The supermarket has revealed plans to forgo approximately £410m of its business rates relief. In a statement, Sainsbury’s said it has been considering the move since the “announcement of a second national lockdown” in England back in October. It added that since the chain was considered an essential retailer sales and profits have been “stronger than originally expected”.
It follows a decision by Tesco this week to repay £585m of its rates relief after the store revealed it was “immensely grateful” for the financial and policy support provided by the government.
On the same day fellow ‘big four’ grocer Morrisons outlined plans to pay £274m, with the company stating it has a “very strong balance sheet and underlying cash flow”.
A rates relief was granted to all retail and hospitality businesses in April for a 12-month period to help stores during the Covid-19 pandemic.
Simon Roberts, CEO, Sainsbury’s said: “We have been proud to play our part in feeding the nation in this extraordinary year and every one of our colleagues has gone above and beyond to support each other, our customers and our communities.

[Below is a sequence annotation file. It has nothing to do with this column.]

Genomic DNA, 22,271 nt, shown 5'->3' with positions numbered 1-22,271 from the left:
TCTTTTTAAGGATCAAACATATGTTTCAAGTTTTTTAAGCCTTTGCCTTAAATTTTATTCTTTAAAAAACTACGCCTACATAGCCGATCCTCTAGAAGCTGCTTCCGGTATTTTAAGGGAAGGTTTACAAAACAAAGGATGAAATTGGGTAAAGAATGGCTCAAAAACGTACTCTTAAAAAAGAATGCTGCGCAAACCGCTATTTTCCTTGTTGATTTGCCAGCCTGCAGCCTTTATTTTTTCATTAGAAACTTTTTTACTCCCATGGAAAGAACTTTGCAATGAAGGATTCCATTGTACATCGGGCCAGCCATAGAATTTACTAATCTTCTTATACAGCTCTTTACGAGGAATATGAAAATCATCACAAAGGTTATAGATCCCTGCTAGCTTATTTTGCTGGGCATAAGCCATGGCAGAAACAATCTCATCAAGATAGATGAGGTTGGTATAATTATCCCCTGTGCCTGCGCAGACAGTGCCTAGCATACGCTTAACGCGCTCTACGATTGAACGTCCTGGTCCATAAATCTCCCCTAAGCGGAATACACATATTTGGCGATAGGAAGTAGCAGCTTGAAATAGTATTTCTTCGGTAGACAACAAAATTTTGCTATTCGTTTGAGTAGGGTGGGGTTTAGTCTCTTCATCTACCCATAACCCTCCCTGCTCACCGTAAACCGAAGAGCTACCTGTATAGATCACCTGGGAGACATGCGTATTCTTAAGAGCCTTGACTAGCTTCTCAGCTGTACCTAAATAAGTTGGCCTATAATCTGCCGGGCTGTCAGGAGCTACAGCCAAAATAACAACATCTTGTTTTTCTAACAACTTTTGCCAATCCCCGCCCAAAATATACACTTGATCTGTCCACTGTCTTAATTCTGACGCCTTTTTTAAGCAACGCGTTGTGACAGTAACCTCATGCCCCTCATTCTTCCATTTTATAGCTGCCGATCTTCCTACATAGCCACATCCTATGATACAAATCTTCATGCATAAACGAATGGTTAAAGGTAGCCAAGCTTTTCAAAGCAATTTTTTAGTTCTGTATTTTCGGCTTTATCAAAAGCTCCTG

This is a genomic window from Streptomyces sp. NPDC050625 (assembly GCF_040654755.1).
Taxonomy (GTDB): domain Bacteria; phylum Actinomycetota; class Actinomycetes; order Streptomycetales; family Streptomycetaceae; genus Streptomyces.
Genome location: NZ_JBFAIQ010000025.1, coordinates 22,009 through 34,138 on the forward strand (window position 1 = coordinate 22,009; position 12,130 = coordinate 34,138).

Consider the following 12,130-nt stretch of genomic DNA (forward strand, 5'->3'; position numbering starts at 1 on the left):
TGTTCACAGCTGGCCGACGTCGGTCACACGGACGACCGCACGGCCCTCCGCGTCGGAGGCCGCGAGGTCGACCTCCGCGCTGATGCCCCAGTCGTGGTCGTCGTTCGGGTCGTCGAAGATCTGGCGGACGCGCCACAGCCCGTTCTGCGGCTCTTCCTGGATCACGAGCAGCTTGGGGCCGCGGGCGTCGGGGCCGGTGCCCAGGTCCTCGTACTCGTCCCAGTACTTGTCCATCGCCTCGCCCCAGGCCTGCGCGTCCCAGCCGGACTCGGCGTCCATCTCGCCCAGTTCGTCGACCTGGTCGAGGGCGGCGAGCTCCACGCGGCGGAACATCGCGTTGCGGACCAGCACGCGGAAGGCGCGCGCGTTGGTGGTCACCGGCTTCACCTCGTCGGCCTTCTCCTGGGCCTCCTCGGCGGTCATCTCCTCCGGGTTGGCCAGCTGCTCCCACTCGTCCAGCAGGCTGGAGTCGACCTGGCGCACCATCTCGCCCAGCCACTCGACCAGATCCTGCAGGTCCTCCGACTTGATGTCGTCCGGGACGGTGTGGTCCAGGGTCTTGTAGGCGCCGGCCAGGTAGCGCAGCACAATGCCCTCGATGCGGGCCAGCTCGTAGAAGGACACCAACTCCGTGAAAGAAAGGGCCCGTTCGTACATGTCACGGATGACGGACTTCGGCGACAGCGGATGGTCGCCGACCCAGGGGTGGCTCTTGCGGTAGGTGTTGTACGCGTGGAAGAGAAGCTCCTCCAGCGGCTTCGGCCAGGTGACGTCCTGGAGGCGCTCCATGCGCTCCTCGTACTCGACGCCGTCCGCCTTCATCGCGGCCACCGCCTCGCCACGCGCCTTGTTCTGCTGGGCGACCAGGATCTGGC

“While we have incurred significant costs in keeping colleagues and customers safe, food and other essential retailers have benefited from being able to open throughout. With regional restrictions likely to remain in place for some time, we believe it is now fair and right to forgo the business rates relief that we have been given on all Sainsbury’s stores.”
He added: “We are very mindful that non-essential retailers and many other businesses have been forced to close again in the second lockdown and we hope that this goes some way towards helping them.
“We remain focused on delivering the plan we set out at our half year results. We continue to urge government to review the business rates system to create more of a level playing field between physical and online retailers.”